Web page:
shells/bash port, add a knob which symlinks to /bin/bash ?

Garrett Cooper yaneurabeya at
Sun Sep 14 22:50:13 UTC 2014

On Sep 12, 2014, at 14:38, Bryan Drewery <bdrewery at> wrote:

> "No" (as portmgr).
> Ports should not be touching the base system like this. Let's NOT go
> backwards and add a /bin/bash. In fact the /usr/bin/perl one will be
> removed soon as well.
> If we can actually eliminate ports touching /usr and / (not including
> /usr/local and /var) then we gain a very large memory optimization for
> package building by being able to ro null-mount these to the build jails.
> There's no reason for bash (and perl) to be exceptions to the 24000
> other ports that install to /usr/local/bin. I can think of dozens of
> other ports that will fall into the same arguments being made here, but
> it does not mean it is the right thing for FreeBSD.
> If you want to install the symlink on your system feel free to do it. I
> install a static bash to /bin/bash on mine and only because I prefer
> bash shell and want it in / for single-user mode. That's my personal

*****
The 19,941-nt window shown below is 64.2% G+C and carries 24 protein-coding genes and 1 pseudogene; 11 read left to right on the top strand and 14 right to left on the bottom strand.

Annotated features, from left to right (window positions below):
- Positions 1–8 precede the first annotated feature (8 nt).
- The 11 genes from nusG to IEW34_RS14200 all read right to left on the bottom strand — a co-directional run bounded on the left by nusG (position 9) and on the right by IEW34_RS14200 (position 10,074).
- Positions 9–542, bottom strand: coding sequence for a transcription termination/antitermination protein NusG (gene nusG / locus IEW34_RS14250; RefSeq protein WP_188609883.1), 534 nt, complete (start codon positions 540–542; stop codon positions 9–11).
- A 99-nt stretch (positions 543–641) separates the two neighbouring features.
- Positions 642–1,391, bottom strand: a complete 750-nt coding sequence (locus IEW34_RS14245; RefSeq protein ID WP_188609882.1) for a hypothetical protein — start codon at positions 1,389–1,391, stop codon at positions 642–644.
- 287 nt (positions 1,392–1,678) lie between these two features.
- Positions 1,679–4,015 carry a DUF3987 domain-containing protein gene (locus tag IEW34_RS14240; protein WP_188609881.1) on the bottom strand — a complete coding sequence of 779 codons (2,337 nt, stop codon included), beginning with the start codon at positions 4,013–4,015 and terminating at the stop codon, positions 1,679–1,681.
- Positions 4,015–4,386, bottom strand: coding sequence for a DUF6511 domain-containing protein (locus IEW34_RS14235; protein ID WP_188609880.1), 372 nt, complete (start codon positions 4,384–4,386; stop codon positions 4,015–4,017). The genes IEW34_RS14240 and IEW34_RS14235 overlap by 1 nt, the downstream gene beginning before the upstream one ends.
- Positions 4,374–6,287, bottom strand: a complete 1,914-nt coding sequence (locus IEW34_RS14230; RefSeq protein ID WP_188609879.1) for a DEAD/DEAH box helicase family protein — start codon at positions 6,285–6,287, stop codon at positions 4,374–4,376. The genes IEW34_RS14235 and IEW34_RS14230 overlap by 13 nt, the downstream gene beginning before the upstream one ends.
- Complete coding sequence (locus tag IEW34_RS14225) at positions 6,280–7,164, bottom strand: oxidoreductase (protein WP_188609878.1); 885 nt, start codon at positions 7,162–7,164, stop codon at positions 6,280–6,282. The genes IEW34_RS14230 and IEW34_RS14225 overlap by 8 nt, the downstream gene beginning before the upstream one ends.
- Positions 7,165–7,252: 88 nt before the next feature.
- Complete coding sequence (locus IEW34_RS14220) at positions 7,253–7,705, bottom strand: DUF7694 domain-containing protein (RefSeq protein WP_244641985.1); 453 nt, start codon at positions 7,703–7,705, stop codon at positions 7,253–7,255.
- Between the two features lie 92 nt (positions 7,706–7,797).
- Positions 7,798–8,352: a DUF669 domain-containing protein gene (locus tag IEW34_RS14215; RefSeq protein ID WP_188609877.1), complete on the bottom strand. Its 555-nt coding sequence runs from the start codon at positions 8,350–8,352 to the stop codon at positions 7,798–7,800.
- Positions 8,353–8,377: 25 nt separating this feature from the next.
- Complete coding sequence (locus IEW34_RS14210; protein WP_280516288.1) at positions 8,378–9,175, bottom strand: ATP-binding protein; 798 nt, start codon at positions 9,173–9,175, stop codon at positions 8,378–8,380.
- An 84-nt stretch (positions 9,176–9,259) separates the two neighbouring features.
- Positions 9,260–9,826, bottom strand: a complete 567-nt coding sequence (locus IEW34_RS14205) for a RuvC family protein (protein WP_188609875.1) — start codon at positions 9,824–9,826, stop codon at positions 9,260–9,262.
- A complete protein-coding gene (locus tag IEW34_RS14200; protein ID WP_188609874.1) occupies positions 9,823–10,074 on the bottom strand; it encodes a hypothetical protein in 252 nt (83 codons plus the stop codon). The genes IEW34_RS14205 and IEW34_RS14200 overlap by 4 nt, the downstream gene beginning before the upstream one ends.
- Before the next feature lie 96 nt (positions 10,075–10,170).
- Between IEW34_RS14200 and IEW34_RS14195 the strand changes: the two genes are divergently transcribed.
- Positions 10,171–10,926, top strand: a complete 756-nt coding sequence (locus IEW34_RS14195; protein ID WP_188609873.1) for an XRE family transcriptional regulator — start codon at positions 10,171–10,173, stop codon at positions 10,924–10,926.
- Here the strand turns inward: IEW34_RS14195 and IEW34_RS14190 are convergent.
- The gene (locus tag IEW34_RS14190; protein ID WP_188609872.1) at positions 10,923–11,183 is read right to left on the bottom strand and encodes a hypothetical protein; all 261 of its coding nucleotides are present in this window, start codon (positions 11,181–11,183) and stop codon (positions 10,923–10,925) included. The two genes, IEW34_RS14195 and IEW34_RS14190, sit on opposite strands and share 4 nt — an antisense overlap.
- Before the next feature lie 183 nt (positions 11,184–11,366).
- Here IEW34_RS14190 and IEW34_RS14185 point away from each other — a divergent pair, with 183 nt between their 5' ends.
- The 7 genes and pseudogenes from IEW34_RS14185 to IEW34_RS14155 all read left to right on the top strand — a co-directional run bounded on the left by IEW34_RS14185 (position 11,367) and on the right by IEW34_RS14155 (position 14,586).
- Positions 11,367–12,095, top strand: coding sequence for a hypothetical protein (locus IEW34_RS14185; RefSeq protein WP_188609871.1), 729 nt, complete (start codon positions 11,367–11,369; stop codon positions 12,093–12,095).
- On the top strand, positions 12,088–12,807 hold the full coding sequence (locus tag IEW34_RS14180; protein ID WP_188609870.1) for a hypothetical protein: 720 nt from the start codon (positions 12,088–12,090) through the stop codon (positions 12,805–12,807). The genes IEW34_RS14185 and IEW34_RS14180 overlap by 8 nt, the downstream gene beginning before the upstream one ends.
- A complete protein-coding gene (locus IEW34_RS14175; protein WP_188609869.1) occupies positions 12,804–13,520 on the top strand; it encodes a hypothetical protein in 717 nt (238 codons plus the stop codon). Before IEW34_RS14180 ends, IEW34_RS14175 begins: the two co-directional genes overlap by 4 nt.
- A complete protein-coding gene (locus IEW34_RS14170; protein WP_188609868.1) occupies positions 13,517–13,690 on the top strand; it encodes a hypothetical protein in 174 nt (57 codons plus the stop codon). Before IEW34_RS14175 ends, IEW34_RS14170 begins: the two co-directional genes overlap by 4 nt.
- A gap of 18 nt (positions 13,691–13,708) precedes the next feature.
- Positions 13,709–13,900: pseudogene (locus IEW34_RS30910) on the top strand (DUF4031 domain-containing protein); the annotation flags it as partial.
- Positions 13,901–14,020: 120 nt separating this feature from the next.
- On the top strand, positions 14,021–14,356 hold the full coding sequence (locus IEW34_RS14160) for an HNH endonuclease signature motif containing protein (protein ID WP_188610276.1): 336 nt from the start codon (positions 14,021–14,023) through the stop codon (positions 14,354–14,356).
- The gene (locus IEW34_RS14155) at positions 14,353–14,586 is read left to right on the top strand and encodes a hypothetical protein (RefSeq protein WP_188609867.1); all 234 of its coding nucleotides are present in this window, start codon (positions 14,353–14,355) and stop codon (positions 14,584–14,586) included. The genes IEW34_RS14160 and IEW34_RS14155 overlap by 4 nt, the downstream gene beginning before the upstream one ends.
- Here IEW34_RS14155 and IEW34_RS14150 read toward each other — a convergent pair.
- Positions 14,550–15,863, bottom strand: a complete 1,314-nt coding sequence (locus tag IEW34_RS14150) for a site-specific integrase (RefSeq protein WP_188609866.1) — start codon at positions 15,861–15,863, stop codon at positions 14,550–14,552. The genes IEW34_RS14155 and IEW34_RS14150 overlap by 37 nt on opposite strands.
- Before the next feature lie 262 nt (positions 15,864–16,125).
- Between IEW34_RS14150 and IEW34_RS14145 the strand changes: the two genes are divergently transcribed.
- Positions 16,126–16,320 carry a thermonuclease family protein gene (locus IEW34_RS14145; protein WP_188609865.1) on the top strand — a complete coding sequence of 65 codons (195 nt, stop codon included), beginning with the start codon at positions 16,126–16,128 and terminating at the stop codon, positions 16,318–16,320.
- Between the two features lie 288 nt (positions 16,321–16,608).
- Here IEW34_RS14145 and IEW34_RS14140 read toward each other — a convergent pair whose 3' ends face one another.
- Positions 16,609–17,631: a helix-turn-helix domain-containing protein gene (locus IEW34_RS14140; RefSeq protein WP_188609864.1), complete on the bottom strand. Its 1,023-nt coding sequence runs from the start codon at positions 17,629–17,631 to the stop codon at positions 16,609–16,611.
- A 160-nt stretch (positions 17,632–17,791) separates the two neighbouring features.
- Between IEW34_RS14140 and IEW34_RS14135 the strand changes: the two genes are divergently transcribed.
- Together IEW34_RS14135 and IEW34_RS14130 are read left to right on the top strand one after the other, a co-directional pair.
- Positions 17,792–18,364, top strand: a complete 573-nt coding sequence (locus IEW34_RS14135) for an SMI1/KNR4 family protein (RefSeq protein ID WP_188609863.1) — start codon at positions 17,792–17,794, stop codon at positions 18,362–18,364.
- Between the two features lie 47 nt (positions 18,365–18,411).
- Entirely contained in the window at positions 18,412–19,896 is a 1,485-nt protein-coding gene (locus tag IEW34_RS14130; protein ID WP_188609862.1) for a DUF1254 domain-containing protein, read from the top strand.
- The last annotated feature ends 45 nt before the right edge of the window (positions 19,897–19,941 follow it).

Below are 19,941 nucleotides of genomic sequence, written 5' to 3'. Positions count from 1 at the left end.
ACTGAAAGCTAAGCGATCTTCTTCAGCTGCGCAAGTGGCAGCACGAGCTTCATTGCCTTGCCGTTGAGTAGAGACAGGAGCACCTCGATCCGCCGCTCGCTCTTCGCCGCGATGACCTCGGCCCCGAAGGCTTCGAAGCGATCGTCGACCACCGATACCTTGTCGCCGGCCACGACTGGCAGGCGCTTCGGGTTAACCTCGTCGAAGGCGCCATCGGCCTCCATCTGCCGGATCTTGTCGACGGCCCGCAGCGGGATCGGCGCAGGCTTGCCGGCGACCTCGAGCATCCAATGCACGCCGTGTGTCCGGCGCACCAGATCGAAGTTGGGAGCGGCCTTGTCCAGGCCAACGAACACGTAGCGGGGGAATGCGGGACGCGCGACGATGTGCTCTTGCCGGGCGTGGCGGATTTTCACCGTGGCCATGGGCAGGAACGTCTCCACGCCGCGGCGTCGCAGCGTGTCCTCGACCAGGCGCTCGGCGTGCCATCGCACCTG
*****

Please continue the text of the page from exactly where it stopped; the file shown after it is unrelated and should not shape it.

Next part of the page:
> choice though.
> The proper fix is to fix scripts to be portable and use #! /usr/bin/env
> bash rather than /bin/bash.
> We install all packages to PREFIX=/usr/local by default. Why should a
> bin symlink be an exception? There's no suggestion for symlinking
> includes or libraries which also hit users often.

Hi Bryan,
	I understand portmgr’s reasoning for removing these knobs as it improves “portability” (builds and runtime won’t depend on broken code), but I see the merits of making a separate package for Linux “compatibility” for the various items that people have brought up (mostly the LDAP issue and the vendor/legacy script portability issue). Plus it makes the barrier for entry lower, and less of a reason for Linux users to complain about how FreeBSD is different from Linux. Adding these as options to the port(s) won’t work for various reasons, two of which came to mind are:
	1. People should be able to install packages from instead of having to roll their own ports with custom options.
	2. It’s best not to build other packages on unportable (/bin/bash) behavior.

PS I don’t agree with Fedora/FreeDesktop’s push to move everything to /usr (I think it’s a wee bit radical, to say the least, and seems like it’s optimizing the wrong thing), but it’s something to keep in mind as this non-portable decision may start working its way into upstream ports: .
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